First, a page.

Asterias rubens is abundant throughout the north-east Atlantic, from Arctic Norway, along Atlantic coasts to Senegal, and only found occasionally in the Mediterranean (Mortensen, 1927).  The geographic range of Asterias rubens illustrates that the species is tolerant of a range of temperatures and probably becomes locally adapted.  Asterias rubens was reported to be unaffected by the severe winter of 1962-1963 in Britain when anomalously low temperatures persisted for two months (Crisp, 1964). Brittlestar populations have experienced mass mortalities when exposed to very low water temperatures in winter.  Populations of Ophiothrix fragilis inhabiting shallow subtidal habitats (5-7m depth) in the Dutch Oosterschelde Estuary were greatly reduced (to less than 10% spatial coverage) following cold winters in 1978-79, 1984-85 and 1985-86 (Leewis et al., 1994).  However, these decreases in temperature exceed the pressure benchmark. Temperature is also a critical factor stimulating or inhibiting reproduction in hydroids, most of which have an optimum temperature range for reproduction (Gili & Hughes, 1995). Most of the hydroid and bryozoan species within the biotope are recorded to the north or south of the UK and are unlikely to be adversely affected by acute or short-term decreases in temperature at the benchmark level.

Sensitivity assessment. Based on distribution of the key characterizing species Hiatella arctica and other associated species, the biotope is considered to have ‘High’ resistance to an acute or chronic decrease in temperature at the pressure benchmark and ‘High’ resilience (by default). The biotope is therefore considered to be ‘Not sensitive’.  

High High Not sensitive
Q: High
A: Low
C: NR
Q: High
A: High
C: High
Q: Low
A: Low
C: Low

Filipov et al., (2003, abstract only) tested the salinity tolerances of Hiatella arctica obtained from the White Sea. The salinity tolerance of individuals kept at 25 ppt was 17-36 ppt. Acclimation of Hiatella arctica allowed them to adapt to higher or lower salinities with the potential tolerance range of acclimated individuals assessed as 13-42 ppt.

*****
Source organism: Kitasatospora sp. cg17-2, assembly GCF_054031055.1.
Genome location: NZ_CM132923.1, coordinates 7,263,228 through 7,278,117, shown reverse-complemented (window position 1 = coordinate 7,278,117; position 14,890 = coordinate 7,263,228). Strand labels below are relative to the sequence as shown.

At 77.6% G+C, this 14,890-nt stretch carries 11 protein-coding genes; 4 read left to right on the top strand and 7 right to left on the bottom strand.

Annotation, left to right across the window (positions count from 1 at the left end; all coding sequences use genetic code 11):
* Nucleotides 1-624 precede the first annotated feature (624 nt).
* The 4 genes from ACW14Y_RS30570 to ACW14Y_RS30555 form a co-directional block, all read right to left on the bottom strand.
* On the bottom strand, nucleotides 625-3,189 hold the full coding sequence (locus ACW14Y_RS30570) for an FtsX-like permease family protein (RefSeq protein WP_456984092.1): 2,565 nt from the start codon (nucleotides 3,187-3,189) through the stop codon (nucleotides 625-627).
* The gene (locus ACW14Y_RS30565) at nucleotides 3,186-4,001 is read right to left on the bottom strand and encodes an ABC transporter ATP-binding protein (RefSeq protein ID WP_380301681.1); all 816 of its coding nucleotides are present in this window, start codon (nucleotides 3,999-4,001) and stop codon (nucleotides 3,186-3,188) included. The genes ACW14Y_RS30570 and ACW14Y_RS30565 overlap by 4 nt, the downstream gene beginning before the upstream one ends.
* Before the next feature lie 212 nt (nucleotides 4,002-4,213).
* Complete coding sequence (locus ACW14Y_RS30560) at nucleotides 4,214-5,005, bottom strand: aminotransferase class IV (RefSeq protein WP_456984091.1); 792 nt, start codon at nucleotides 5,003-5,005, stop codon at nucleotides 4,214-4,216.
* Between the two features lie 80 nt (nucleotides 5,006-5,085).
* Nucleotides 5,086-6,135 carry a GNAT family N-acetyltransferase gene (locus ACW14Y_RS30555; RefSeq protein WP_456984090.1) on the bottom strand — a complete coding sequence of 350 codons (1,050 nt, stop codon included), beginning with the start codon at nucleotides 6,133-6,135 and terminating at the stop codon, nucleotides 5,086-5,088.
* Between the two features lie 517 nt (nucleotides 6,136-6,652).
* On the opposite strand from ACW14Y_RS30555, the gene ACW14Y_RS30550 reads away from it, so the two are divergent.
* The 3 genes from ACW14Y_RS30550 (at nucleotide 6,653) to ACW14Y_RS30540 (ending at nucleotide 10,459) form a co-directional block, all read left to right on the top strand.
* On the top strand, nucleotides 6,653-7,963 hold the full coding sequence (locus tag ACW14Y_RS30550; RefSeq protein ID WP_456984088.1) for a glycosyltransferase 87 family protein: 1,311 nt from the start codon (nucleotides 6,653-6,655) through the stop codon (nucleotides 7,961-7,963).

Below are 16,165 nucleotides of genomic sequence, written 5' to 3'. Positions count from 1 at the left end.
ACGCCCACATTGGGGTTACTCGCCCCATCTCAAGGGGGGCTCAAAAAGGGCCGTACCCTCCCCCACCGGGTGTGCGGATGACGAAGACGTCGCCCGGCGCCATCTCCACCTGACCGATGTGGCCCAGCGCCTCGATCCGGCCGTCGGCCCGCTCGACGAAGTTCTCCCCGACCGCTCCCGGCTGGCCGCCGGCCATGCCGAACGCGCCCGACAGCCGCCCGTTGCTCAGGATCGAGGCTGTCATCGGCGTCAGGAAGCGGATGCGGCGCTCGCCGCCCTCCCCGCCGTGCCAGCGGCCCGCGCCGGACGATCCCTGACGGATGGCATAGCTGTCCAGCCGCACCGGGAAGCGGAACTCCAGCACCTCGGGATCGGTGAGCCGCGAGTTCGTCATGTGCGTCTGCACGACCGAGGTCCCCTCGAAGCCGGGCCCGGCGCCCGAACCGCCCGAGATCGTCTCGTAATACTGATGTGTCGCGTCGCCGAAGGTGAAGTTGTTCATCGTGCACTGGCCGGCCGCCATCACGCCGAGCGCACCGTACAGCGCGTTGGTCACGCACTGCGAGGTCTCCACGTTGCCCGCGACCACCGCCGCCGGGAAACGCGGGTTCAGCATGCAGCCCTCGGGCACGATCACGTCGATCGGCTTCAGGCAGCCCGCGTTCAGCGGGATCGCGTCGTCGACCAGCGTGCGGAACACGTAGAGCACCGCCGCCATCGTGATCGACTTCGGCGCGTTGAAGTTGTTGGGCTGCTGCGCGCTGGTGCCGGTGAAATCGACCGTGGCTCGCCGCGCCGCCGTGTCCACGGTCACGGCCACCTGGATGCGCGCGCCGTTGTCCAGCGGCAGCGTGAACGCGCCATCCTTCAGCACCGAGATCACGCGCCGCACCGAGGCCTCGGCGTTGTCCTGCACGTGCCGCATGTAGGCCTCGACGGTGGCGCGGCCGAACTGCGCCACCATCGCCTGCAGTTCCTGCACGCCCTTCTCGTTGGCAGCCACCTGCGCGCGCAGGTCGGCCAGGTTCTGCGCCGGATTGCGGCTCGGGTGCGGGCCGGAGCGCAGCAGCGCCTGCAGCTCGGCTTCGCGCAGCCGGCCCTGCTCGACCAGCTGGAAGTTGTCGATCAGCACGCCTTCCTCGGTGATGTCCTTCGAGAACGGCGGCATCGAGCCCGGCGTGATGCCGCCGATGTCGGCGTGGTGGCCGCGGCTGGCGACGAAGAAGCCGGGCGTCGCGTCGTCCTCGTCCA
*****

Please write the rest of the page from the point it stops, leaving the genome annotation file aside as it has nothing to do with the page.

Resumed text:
Sensitivity assessment. Caution should be used when extrapolating results from short-term, laboratory experiments on individuals collected from other geographic ranges. However, the results from Filippov et al., (2003) suggest that Hiatella arctica is relatively euryhaline and may acclimate to increases in salinity > 40 ppt. Resistance is therefore assessed as ‘High’ and resilience as ‘High’ (by default). The biotope is therefore classed as ‘Not sensitive’. Some reduction in species richness may occur as less tolerant associated species either move away or perish but this is not considered to significantly impact the character of the biotope. 

Medium High Low
Q: High
A: Low
C: Medium
Q: High
A: Low
C: Low
Q: High
A: Low
C: Low

This biotope is reported to occur in full salinity (30-35 ppt) Connor et al., (2004). A change in salinity at the pressure benchmark therefore refers to a change to reduced (18-30 ppt) or variable salinity (18-35 ppt). Filipovv et al., (2003, abstract only) tested the salinity tolerances of Hiatella arctica obtained from the White Sea. The salinity tolerance of individuals kept at 25 ppt was 17-36 ppt. Acclimation of Hiatella arctica allowed them to adapt to higher or lower salinities with the potential tolerance range of acclimated individuals assessed as 13-42 ppt. Gordillo & Aitken (2000) in a review of environmental factors relevant to re-interpreting Late Quaternary environments from fossil collections suggest that the normal minimum salinity tolerance of Hiatella arctica is 20 ppt, based on Aitken (1990) and Peacock (1993).